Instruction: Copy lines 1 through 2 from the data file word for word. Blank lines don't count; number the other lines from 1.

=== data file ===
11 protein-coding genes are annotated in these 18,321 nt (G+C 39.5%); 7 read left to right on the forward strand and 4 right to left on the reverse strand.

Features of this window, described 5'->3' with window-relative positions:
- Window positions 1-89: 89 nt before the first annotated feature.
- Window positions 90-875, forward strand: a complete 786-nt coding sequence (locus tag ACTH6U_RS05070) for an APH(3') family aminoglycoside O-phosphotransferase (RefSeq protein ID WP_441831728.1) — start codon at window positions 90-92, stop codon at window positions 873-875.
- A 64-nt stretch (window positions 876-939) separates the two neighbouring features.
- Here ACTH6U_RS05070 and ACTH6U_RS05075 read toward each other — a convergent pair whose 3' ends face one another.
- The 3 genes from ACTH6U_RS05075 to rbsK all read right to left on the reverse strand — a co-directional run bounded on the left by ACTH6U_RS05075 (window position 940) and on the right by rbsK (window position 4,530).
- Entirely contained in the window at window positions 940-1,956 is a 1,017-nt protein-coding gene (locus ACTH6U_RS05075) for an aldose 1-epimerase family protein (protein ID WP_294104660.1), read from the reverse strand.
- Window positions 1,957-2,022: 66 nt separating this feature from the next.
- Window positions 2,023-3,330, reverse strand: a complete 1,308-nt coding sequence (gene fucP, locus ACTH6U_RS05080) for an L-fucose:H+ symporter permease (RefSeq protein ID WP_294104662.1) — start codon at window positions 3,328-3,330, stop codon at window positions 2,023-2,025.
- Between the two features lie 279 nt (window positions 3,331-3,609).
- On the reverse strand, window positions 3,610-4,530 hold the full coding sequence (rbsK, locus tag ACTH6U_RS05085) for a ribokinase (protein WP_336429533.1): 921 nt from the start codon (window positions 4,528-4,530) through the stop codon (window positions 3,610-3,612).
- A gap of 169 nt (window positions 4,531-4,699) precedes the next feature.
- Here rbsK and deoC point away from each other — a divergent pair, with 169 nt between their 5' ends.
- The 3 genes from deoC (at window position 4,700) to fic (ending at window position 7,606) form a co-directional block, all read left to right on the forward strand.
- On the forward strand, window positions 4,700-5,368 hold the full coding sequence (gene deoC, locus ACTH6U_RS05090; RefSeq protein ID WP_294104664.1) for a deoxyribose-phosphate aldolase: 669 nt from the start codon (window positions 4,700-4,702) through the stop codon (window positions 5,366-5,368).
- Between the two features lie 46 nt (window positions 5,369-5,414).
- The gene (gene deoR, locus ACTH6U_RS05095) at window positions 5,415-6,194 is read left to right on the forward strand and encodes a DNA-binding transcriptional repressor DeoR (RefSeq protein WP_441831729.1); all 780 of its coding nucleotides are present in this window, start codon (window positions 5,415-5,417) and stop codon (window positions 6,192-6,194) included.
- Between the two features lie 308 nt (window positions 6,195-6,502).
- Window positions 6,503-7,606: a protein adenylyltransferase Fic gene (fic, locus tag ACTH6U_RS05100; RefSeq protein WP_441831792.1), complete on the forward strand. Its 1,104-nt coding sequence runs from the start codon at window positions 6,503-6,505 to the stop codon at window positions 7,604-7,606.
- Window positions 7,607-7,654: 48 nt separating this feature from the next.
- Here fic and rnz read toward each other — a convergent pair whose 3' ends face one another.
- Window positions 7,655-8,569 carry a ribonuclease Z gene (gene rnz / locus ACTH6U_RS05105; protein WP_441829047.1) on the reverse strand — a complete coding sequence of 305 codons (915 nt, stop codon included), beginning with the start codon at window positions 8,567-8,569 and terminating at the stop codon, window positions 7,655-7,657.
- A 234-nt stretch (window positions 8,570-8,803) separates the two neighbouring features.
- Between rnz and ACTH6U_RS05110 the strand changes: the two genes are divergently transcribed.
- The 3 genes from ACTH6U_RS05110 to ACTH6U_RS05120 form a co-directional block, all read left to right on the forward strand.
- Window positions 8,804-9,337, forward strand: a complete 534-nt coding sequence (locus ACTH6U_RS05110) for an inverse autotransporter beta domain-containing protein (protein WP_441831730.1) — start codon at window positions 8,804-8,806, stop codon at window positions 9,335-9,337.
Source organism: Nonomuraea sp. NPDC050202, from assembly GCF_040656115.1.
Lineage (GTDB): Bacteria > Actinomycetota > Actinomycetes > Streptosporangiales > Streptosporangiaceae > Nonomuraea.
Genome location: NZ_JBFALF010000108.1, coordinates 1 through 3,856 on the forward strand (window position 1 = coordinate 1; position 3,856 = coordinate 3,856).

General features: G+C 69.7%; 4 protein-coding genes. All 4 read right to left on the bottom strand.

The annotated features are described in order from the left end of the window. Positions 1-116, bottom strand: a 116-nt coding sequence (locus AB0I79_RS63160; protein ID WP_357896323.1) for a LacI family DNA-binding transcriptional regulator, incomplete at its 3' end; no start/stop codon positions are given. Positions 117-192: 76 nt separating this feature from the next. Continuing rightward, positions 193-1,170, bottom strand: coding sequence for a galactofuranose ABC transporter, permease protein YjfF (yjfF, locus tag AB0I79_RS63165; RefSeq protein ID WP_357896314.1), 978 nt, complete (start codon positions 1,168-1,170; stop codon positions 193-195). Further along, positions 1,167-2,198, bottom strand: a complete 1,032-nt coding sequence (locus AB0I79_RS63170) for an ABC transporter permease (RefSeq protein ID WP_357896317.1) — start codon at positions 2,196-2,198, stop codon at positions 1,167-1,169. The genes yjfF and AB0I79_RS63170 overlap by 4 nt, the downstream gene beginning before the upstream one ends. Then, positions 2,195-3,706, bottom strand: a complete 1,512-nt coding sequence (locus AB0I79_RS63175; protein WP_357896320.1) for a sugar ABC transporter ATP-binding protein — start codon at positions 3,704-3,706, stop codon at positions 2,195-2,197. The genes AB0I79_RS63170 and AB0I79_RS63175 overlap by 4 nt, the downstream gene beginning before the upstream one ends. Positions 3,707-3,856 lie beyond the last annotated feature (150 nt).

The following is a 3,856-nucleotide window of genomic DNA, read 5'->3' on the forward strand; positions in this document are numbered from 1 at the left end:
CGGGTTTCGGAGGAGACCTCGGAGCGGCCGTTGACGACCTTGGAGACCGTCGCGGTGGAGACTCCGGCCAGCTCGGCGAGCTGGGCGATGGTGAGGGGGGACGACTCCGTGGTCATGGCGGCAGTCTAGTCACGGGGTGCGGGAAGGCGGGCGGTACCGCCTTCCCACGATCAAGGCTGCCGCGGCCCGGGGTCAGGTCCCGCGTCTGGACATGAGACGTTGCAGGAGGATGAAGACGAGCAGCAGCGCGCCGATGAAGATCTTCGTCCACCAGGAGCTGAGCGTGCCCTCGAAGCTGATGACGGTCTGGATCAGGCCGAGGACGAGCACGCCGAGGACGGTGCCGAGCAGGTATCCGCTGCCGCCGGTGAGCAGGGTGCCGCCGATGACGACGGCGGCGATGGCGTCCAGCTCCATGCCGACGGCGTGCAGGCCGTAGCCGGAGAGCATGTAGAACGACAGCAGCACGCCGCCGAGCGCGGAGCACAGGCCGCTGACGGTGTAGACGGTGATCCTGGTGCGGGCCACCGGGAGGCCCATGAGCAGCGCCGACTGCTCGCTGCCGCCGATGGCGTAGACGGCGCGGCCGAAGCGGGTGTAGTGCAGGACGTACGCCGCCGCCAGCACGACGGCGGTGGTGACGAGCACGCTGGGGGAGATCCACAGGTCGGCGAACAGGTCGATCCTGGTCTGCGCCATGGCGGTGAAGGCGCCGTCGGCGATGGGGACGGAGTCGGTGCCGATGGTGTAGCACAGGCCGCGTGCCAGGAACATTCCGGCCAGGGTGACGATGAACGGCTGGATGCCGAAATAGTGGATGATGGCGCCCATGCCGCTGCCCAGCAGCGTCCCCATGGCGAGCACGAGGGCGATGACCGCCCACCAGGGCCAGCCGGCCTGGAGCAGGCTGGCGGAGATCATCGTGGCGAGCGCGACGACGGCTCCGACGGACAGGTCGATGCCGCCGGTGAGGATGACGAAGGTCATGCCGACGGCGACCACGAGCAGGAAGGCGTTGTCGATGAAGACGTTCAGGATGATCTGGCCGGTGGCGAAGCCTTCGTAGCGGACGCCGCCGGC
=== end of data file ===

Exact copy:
11 protein-coding genes are annotated in these 18,321 nt (G+C 39.5%); 7 read left to right on the forward strand and 4 right to left on the reverse strand.

Features of this window, described 5'->3' with window-relative positions: